Jefferson Davis provides the following commentary in his two-volume work The Rise and Fall of the Confederate Government on the names and nature of the various major political parties prior to Southern secession and US invasion, including the Federalists, the Democrats, the Whigs, the Know-Nothings and the Republicans:
The names adopted by political parties in the United States have not always been strictly significant of their principles. The old Federal party inclined to nationalism, or consolidation, rather than federalization, of the States. On the other hand, the party originally known as Republican, and afterward as Democratic, can scarcely claim to have been distinctively or exclusively such in the primary sense of these terms, inasmuch as no party has ever avowed opposition to the general principles of government by the people. The fundamental idea of the Democratic party was that of the sovereignty of the States and the federal, or confederate, character of the Union. Other elements have entered into its organization at different periods, but this has been the vital, cardinal, and abiding principle on which its existence has been perpetuated. The Whig, which succeeded the old Federal party, though by no means identical with it, was, in the main, favorable to a strong central government, therein antagonizing the transatlantic traditions connected with its name. The “Know-Nothing,” or “American,” party, which sprang into existence on the decadence of the Whig organization, based upon opposition to the alleged overgrowth of the political influence of naturalized foreigners and of the Roman Catholic Church, had but a brief duration, and after the Presidential election of 1856 declined as rapidly as it had arisen.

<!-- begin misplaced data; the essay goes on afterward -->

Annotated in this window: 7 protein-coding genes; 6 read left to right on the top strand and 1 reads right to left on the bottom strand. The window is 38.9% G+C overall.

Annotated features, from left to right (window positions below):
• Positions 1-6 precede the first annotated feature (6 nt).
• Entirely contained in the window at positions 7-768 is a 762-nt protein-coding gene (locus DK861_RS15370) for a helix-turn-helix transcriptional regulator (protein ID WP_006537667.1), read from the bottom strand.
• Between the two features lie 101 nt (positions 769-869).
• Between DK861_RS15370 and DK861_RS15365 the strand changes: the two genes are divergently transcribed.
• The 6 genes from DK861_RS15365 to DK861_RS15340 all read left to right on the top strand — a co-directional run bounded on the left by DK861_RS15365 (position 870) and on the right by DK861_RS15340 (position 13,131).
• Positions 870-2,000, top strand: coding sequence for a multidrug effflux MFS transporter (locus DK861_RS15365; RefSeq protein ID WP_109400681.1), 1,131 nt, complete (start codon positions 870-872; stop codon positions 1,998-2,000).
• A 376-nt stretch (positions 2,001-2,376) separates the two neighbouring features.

At the period to which this narrative has advanced, the “Free-Soil,” which had now assumed the title of “Republican” party, had grown to a magnitude which threatened speedily to obtain entire control of the Government. Based, as has been shown, upon sectional rivalry and opposition to the growth of the Southern equally with the Northern States of the Union, it had absorbed within itself not only the abolitionists, who were avowedly agitating for the destruction of the system of negro servitude, but other diverse and heterogeneous elements of opposition to the Democratic party. In the Presidential election of 1856, their candidates (Fremont and Dayton) had received 114 of a total of 296 electoral votes, representing a popular vote of 1,341,264 in a total of 4,053,967. The elections of the ensuing year (1857) exhibited a diminution of the so-called “Republican” strength, and the Thirty-fifth Congress, which convened in December of that year, was decidedly Democratic in both branches. In the course of the next two years, however, the Kansas agitation and another cause, to be presently noticed, had so swollen the ranks of the so-called Republicans, that, in the House of Representatives of the Thirty-sixth Congress, which met in December, 1859, neither party had a decided majority, the balance of power being held by a few members still adhering to the virtually extinct Whig and “American,” or Know-Nothing, organizations, and a still smaller number whose position was doubtful or irregular. More than eight weeks were spent in the election of a Speaker; and a so-called “Republican” (Mr. Pennington, of New Jersey) was finally elected by a majority of one vote. The Senate continued to be decidedly Democratic, though with an increase of the so-called “Republican” minority.